Beauty is defined as an object, experience, or phenomenon that satisfies a particular sense. It can be a physical object, an artistic creation, or a cultural practice. In most cases, beauty is characterized by certain qualities that offer pleasure to the aesthetic or intellectual senses. The qualities associated with beauty vary from person to person.
A classical conception of beauty is characterized by an orderly arrangement of integral parts, which are said to bring the whole together. For example, a beautiful mathematical pattern is expressed in the arrangement of the leaves on a plant stem.
Some definitions of beauty also include the aesthetic, the fine art, or the craft. These can be used to criticize the distinction between fine art and craft. However, these definitions tend to equate the aesthetic with visual appearance.
The classic conception of beauty was also embodied in classical and neo-classical sculpture, architecture, and music. During the early twentieth century, the idea of beauty became conflated with economics, capitalism, and hedonism. As a result, beauty lost its central role in art and culture.
Several theorists have tried to address the antinomy between taste and beauty. While Hume defended the individual’s right to decide for himself, other philosophers like Moore and Kant believed that beauty was bestowed upon a thing by the gods. Others, such as the French revolutionaries, regarded beauty as a social trait, akin to wealth and status.
Among the most important things to understand about beauty is that it is not simply a feeling. It is also an objective concept. This is not to say that people cannot debate the merits of a work of art. Instead, the beauty of something is not so much in what it looks like, but in the emotional reaction of its observer.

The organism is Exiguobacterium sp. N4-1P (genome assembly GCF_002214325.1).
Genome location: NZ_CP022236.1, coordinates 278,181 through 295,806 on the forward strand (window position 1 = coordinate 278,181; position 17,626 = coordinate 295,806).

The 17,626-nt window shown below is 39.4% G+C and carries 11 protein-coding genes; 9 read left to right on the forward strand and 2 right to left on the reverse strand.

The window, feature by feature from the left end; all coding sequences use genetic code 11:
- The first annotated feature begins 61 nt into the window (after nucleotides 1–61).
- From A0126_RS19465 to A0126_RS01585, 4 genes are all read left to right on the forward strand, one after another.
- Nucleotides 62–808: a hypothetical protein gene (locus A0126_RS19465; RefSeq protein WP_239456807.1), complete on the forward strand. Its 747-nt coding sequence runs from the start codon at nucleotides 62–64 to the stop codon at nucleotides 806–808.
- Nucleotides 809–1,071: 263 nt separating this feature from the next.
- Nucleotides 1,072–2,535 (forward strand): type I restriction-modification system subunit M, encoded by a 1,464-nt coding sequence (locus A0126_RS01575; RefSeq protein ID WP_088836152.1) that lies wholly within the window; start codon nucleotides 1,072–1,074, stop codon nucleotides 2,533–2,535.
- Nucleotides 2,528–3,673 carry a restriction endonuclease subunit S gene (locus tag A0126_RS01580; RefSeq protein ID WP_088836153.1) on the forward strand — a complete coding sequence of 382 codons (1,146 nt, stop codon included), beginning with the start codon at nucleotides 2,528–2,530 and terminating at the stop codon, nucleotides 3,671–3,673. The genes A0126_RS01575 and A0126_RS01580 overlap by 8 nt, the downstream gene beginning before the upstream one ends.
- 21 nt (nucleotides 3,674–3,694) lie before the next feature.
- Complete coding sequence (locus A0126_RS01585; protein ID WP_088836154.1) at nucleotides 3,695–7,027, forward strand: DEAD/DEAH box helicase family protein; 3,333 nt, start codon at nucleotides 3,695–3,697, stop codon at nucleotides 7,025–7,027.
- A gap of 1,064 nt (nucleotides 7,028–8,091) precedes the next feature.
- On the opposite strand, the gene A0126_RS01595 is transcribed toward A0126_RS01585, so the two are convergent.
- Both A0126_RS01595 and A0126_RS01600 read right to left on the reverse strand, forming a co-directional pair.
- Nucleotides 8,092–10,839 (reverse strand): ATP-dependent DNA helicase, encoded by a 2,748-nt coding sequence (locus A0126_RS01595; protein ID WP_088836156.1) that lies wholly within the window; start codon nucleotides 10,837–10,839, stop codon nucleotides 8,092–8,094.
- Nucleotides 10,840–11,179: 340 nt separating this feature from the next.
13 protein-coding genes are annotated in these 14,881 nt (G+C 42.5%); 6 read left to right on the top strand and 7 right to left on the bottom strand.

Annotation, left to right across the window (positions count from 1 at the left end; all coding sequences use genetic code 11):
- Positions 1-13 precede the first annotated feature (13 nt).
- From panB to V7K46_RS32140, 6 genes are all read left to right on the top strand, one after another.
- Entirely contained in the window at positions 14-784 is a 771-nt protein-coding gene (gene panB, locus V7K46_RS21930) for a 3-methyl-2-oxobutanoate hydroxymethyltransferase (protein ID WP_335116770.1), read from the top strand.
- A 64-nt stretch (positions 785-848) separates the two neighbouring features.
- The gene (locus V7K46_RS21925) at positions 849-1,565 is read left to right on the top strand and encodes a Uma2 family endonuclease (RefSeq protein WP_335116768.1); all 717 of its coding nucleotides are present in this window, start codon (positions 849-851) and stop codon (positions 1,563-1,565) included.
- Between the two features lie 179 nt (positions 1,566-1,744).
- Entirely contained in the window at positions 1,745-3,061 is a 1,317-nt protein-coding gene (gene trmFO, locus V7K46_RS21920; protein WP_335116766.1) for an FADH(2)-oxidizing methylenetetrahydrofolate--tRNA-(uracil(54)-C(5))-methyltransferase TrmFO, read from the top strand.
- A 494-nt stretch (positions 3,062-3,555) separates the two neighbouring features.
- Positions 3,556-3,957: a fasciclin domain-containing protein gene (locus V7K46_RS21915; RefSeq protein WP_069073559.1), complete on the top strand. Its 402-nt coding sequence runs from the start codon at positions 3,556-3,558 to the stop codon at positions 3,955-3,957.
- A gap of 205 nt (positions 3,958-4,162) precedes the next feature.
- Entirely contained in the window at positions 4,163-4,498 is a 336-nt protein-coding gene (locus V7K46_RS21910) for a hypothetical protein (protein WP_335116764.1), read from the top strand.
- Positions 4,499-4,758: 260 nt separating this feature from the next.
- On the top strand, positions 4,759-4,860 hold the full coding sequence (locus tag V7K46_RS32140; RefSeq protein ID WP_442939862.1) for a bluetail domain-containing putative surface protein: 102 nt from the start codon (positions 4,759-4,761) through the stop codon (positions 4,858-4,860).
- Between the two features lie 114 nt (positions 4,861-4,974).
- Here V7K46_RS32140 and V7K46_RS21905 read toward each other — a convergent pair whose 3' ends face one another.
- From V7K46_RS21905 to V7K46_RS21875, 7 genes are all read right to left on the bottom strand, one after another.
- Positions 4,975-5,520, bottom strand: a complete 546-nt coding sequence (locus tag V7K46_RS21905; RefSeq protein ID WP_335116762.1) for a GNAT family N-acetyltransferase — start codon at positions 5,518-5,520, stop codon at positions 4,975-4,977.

For instance, it is impossible to say that a flower is beautiful, because we do not know how each person perceives it. But, an interesting fact about the experience of beauty is that each individual’s perception is unique. That is, the color of an object may be different at noon than at midnight, and a flower can look more beautiful when viewed in a bright light than when in its natural surroundings.
In addition, there are various forms of orderly beauty. One example is Islamic geometric design. Another is ecstatic neo-Platonism.
Plotinus wrote about the art of love in ecstatic terms. He also noted that an object is “beautiful” in a neo-Platonian sense. Unlike the classical conception, which focuses on the arrangement of parts, ecstatic neo-Platonism treats beauty as a participation in Forms.
A recent study in the history of science found that a variety of aspects contribute to a feeling of beauty. Although most accounts of beauty treat the concept as a subjective sensation, some people are color-blind, while others can detect the beauty of an object using scientific instruments.
Of course, a great deal of controversy has accompanied the discussion of beauty. Despite the best efforts of many of the major figures of the past, there are still several unanswered questions about its significance.